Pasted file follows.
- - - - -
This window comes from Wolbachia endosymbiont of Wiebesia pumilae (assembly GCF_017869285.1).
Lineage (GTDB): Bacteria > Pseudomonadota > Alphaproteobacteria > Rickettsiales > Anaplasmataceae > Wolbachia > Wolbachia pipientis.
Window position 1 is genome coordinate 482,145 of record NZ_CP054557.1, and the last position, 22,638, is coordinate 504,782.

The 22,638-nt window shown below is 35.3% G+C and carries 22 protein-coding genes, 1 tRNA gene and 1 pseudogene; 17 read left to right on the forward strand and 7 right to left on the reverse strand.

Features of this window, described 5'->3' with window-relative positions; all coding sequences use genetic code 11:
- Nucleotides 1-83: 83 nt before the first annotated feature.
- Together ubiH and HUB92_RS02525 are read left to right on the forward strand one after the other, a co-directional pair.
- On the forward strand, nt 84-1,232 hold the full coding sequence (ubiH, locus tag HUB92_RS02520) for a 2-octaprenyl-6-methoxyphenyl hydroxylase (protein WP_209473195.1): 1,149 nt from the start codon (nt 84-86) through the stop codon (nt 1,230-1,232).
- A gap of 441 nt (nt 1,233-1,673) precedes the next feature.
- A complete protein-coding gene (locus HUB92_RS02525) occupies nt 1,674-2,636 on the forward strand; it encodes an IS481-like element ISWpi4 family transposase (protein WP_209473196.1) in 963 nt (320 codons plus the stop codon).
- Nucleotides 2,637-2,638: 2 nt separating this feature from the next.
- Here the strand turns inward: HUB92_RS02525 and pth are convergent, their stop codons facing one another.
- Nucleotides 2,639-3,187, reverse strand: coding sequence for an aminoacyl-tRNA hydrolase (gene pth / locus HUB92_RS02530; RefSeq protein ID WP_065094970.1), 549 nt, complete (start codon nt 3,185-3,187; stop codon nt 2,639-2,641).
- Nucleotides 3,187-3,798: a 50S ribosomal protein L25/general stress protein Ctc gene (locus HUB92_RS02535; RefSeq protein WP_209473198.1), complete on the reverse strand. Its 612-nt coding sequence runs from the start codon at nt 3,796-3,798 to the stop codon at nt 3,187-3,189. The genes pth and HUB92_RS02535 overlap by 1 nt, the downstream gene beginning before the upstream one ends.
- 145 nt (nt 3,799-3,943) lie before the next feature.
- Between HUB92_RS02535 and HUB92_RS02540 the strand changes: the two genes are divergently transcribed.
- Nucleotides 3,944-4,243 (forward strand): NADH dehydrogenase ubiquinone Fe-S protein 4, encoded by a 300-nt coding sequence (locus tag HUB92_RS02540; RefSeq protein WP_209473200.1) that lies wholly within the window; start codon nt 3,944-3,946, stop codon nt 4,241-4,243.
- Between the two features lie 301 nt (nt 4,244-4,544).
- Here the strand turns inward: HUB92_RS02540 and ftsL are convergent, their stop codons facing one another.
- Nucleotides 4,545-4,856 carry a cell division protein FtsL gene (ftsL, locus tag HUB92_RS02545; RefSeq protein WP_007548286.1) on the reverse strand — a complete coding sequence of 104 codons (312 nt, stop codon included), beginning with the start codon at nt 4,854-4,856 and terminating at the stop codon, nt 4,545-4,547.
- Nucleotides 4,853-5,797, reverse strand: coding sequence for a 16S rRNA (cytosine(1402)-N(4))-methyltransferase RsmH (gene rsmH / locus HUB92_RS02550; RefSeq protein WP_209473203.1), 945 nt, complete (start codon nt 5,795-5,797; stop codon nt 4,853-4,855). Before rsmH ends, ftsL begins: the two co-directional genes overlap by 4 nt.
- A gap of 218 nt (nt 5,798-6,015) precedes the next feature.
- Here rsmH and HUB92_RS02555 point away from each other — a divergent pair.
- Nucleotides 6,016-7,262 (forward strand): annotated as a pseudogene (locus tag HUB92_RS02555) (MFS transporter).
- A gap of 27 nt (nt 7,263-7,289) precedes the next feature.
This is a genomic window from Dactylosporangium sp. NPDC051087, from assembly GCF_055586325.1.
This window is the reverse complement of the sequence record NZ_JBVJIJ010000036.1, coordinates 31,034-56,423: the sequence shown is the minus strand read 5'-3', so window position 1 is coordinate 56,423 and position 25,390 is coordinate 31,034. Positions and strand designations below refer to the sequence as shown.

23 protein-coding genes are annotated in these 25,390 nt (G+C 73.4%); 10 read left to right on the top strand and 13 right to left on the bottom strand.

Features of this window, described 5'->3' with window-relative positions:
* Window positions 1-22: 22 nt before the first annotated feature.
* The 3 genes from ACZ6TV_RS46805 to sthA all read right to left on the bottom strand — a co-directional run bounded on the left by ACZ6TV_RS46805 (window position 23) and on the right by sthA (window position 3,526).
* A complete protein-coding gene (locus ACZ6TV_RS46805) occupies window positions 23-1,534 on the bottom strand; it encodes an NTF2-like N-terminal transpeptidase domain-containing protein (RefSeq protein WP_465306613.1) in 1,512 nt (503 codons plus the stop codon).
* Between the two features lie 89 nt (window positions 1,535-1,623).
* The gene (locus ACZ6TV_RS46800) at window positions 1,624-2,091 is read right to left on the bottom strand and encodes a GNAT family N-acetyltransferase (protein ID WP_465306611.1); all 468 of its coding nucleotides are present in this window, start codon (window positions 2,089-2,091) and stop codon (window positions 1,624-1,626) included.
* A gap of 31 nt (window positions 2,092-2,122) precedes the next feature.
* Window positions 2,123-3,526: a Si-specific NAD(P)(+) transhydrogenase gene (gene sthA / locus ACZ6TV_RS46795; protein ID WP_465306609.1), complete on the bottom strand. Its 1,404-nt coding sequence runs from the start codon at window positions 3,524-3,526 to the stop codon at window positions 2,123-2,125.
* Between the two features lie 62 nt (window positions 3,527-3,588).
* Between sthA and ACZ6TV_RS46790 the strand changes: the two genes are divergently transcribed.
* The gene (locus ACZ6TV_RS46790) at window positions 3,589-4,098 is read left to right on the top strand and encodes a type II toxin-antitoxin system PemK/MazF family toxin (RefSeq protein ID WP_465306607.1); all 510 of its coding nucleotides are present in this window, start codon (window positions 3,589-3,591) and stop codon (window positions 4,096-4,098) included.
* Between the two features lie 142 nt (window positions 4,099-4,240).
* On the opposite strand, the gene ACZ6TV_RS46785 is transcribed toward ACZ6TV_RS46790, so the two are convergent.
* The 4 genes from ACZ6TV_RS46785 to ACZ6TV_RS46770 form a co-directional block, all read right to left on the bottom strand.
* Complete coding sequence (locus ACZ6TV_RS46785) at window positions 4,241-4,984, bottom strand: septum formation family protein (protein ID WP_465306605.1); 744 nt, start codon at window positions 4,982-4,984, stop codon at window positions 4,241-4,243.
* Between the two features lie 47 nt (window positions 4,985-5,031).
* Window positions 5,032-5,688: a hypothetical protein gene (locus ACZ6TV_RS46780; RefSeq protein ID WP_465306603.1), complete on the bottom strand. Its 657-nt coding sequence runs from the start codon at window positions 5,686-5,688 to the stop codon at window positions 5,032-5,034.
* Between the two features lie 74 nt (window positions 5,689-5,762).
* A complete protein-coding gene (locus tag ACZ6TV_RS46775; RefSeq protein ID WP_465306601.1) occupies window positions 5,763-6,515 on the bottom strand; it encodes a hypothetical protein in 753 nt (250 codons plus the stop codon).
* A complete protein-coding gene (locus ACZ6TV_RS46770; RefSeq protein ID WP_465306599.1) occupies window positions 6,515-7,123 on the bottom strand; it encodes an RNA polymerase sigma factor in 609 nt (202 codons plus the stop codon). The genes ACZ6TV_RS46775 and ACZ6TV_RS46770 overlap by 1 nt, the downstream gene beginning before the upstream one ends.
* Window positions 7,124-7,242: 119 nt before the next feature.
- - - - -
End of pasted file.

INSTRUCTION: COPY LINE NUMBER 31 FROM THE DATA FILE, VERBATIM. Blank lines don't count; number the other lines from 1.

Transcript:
* The 3 genes from ACZ6TV_RS46805 to sthA all read right to left on the bottom strand — a co-directional run bounded on the left by ACZ6TV_RS46805 (window position 23) and on the right by sthA (window position 3,526).